Nothing to sneeze at


They say there are two kinds of woodworkers: Those who are allergic to cocobolo, and those who will become allergic to cocobolo. I think I just switched teams.

I’ve never had an issue with cocobolo – or any other wood species – and was always mystified at what seemed a widespread allergy to cocobolo dust. It’s never bothered my in the least, no matter how much dust I make with it.

To my knowledge, I’ve never had allergies to anything at all. Not, at least, until I got older. It’s only been in the last couple of years that spring pollen has become an issue, for example, albeit a minor one. So minor that this past spring it was easy to ignore. But the fact that there was a minor issue where none existed before should have been a warning.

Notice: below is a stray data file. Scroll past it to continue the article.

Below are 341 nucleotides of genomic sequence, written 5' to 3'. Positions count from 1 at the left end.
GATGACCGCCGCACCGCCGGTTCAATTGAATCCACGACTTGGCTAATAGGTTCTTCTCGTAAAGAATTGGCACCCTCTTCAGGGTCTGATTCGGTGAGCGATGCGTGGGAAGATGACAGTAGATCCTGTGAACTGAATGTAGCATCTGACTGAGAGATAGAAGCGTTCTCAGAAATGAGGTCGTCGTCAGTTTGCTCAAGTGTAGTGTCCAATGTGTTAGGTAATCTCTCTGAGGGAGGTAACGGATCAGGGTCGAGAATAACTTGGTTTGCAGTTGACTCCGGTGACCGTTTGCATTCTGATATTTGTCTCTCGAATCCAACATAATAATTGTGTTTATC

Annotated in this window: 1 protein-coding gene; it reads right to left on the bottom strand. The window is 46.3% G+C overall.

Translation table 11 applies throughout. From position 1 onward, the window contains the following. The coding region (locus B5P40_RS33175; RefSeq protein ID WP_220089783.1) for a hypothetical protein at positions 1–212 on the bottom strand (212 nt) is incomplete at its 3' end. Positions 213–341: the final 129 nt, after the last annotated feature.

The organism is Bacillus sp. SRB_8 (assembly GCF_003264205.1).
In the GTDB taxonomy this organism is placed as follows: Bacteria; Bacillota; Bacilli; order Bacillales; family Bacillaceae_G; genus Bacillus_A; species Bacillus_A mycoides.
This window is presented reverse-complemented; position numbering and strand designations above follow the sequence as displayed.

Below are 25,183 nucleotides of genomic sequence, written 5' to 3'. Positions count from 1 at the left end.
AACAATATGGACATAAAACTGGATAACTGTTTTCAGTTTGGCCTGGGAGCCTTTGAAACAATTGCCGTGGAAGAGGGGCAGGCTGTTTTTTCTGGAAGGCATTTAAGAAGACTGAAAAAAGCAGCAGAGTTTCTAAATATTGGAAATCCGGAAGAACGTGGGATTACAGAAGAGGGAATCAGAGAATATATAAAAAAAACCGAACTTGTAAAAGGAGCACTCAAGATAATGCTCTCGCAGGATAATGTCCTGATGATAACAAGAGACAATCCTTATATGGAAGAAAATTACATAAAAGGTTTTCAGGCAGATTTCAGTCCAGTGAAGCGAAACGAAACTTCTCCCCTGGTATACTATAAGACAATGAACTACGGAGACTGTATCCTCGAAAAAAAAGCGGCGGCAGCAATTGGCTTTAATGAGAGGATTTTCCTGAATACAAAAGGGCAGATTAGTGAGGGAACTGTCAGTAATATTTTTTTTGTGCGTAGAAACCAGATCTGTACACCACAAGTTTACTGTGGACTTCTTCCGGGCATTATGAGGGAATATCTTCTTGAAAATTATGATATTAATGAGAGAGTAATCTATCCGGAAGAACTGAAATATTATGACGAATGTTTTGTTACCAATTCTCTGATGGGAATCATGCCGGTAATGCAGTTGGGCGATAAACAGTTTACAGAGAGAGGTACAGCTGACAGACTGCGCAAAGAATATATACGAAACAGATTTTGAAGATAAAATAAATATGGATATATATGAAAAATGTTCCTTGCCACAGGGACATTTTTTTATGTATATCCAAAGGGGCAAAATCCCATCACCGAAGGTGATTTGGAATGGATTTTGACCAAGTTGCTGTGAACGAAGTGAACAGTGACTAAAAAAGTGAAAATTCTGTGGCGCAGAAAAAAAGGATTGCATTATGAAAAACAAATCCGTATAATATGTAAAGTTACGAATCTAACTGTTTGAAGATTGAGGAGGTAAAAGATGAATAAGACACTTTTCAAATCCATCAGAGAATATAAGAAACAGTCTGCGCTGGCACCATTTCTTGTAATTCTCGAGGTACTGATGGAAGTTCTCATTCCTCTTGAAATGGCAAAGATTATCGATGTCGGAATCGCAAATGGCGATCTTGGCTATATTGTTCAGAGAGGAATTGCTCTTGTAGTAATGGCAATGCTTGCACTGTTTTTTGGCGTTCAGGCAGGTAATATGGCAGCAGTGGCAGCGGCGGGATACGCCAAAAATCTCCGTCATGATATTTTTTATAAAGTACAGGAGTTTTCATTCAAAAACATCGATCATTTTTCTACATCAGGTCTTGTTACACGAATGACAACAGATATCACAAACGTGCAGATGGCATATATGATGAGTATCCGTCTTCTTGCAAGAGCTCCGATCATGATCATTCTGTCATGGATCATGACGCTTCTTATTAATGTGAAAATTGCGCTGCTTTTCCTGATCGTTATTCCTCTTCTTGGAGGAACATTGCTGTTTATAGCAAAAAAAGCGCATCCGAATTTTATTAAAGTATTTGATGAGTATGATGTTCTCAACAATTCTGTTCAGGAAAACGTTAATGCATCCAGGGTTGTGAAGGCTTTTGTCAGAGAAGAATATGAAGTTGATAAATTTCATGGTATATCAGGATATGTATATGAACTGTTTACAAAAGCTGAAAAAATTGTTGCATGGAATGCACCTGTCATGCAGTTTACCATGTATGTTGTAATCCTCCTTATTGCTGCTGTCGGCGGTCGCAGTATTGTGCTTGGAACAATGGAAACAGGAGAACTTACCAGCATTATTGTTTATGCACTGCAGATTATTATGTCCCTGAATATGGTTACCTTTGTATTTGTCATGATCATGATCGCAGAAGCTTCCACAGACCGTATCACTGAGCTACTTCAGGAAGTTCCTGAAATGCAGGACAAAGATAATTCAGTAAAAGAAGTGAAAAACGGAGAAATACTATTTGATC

I turned some cocobolo this week for the first time in ages, and I noticed that the dust bothered my throat and nasal passages. After a bit of sanding my nasal passages started to feel all burny, for lack of a better word. Then the sneezing started. I don’t mind sneezing (in truth, I’ve learned that a couple of good sneezes can clear the brain as much as the sinuses), but after half a dozen in a row it was clear that I could no longer be numbered among those woodworkers who aren’t allergic to cocobolo.

With a runny nose and scratchy eyes I finished the project without incident. Is this a deal breaker for me shop-wise? I doubt it since, again, this new allergy appears minor. But I suspect it’s something I’ll need to keep in mind as I select my turning stock from now on – if I’m noticing minor allergic reactions to cocobolo, rosewood and a few others may also be something to watch out for.

Oh, joy. Another sign of aging. I’m so happy I could just, well, sneeze.



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